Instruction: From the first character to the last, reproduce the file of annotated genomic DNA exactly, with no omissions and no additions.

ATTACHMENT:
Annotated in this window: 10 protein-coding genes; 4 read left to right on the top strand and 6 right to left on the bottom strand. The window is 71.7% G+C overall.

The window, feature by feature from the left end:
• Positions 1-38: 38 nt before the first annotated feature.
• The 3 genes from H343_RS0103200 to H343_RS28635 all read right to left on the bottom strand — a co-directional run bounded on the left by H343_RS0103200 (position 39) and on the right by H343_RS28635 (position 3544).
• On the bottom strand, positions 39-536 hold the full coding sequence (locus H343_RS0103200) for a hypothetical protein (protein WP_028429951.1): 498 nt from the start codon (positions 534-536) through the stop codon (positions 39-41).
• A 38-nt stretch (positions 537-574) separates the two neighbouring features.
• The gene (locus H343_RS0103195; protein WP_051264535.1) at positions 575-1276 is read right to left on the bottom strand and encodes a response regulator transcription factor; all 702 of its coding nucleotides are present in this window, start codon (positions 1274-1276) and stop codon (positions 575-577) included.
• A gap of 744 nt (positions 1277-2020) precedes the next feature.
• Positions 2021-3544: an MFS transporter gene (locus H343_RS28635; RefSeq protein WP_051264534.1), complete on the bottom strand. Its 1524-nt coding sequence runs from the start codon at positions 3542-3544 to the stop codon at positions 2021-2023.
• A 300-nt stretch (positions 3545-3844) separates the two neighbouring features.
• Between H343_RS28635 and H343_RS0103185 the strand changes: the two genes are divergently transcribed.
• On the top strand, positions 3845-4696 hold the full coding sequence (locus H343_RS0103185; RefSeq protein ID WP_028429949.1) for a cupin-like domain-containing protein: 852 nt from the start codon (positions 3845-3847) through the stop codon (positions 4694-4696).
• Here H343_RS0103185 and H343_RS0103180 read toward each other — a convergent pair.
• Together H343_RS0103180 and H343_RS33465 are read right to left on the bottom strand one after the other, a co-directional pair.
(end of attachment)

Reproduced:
Annotated in this window: 10 protein-coding genes; 4 read left to right on the top strand and 6 right to left on the bottom strand. The window is 71.7% G+C overall.

The window, feature by feature from the left end:
• Positions 1-38: 38 nt before the first annotated feature.
• The 3 genes from H343_RS0103200 to H343_RS28635 all read right to left on the bottom strand — a co-directional run bounded on the left by H343_RS0103200 (position 39) and on the right by H343_RS28635 (position 3544).
• On the bottom strand, positions 39-536 hold the full coding sequence (locus H343_RS0103200) for a hypothetical protein (protein WP_028429951.1): 498 nt from the start codon (positions 534-536) through the stop codon (positions 39-41).
• A 38-nt stretch (positions 537-574) separates the two neighbouring features.
• The gene (locus H343_RS0103195; protein WP_051264535.1) at positions 575-1276 is read right to left on the bottom strand and encodes a response regulator transcription factor; all 702 of its coding nucleotides are present in this window, start codon (positions 1274-1276) and stop codon (positions 575-577) included.
• A gap of 744 nt (positions 1277-2020) precedes the next feature.
• Positions 2021-3544: an MFS transporter gene (locus H343_RS28635; RefSeq protein WP_051264534.1), complete on the bottom strand. Its 1524-nt coding sequence runs from the start codon at positions 3542-3544 to the stop codon at positions 2021-2023.
• A 300-nt stretch (positions 3545-3844) separates the two neighbouring features.
• Between H343_RS28635 and H343_RS0103185 the strand changes: the two genes are divergently transcribed.
• On the top strand, positions 3845-4696 hold the full coding sequence (locus H343_RS0103185; RefSeq protein ID WP_028429949.1) for a cupin-like domain-containing protein: 852 nt from the start codon (positions 3845-3847) through the stop codon (positions 4694-4696).
• Here H343_RS0103185 and H343_RS0103180 read toward each other — a convergent pair.
• Together H343_RS0103180 and H343_RS33465 are read right to left on the bottom strand one after the other, a co-directional pair.